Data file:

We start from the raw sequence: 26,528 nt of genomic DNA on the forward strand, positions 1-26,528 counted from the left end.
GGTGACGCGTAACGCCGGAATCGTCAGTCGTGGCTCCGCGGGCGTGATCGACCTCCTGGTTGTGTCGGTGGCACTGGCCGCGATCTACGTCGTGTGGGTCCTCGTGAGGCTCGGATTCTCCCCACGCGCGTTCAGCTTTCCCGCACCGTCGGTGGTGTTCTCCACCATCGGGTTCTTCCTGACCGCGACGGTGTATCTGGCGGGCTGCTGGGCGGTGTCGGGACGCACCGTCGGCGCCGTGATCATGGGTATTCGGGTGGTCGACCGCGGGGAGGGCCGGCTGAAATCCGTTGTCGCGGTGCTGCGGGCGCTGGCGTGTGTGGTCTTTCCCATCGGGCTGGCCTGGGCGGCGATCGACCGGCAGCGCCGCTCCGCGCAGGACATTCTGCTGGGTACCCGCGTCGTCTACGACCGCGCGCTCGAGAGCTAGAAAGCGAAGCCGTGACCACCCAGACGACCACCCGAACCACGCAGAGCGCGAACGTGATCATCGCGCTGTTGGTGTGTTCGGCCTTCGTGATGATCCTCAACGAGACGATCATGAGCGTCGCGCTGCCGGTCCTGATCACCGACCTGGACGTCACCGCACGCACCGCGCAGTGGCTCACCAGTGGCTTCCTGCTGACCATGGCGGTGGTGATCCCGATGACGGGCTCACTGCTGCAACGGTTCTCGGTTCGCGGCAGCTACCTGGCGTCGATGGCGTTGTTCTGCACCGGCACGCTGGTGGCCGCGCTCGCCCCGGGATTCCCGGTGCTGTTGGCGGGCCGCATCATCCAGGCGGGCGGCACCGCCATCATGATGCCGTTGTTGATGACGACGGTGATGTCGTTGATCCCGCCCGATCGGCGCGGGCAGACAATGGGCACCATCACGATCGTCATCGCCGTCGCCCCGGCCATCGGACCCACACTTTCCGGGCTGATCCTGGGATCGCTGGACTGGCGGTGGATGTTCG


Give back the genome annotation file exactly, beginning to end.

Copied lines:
We start from the raw sequence: 26,528 nt of genomic DNA on the forward strand, positions 1-26,528 counted from the left end.
GGTGACGCGTAACGCCGGAATCGTCAGTCGTGGCTCCGCGGGCGTGATCGACCTCCTGGTTGTGTCGGTGGCACTGGCCGCGATCTACGTCGTGTGGGTCCTCGTGAGGCTCGGATTCTCCCCACGCGCGTTCAGCTTTCCCGCACCGTCGGTGGTGTTCTCCACCATCGGGTTCTTCCTGACCGCGACGGTGTATCTGGCGGGCTGCTGGGCGGTGTCGGGACGCACCGTCGGCGCCGTGATCATGGGTATTCGGGTGGTCGACCGCGGGGAGGGCCGGCTGAAATCCGTTGTCGCGGTGCTGCGGGCGCTGGCGTGTGTGGTCTTTCCCATCGGGCTGGCCTGGGCGGCGATCGACCGGCAGCGCCGCTCCGCGCAGGACATTCTGCTGGGTACCCGCGTCGTCTACGACCGCGCGCTCGAGAGCTAGAAAGCGAAGCCGTGACCACCCAGACGACCACCCGAACCACGCAGAGCGCGAACGTGATCATCGCGCTGTTGGTGTGTTCGGCCTTCGTGATGATCCTCAACGAGACGATCATGAGCGTCGCGCTGCCGGTCCTGATCACCGACCTGGACGTCACCGCACGCACCGCGCAGTGGCTCACCAGTGGCTTCCTGCTGACCATGGCGGTGGTGATCCCGATGACGGGCTCACTGCTGCAACGGTTCTCGGTTCGCGGCAGCTACCTGGCGTCGATGGCGTTGTTCTGCACCGGCACGCTGGTGGCCGCGCTCGCCCCGGGATTCCCGGTGCTGTTGGCGGGCCGCATCATCCAGGCGGGCGGCACCGCCATCATGATGCCGTTGTTGATGACGACGGTGATGTCGTTGATCCCGCCCGATCGGCGCGGGCAGACAATGGGCACCATCACGATCGTCATCGCCGTCGCCCCGGCCATCGGACCCACACTTTCCGGGCTGATCCTGGGATCGCTGGACTGGCGGTGGATGTTCG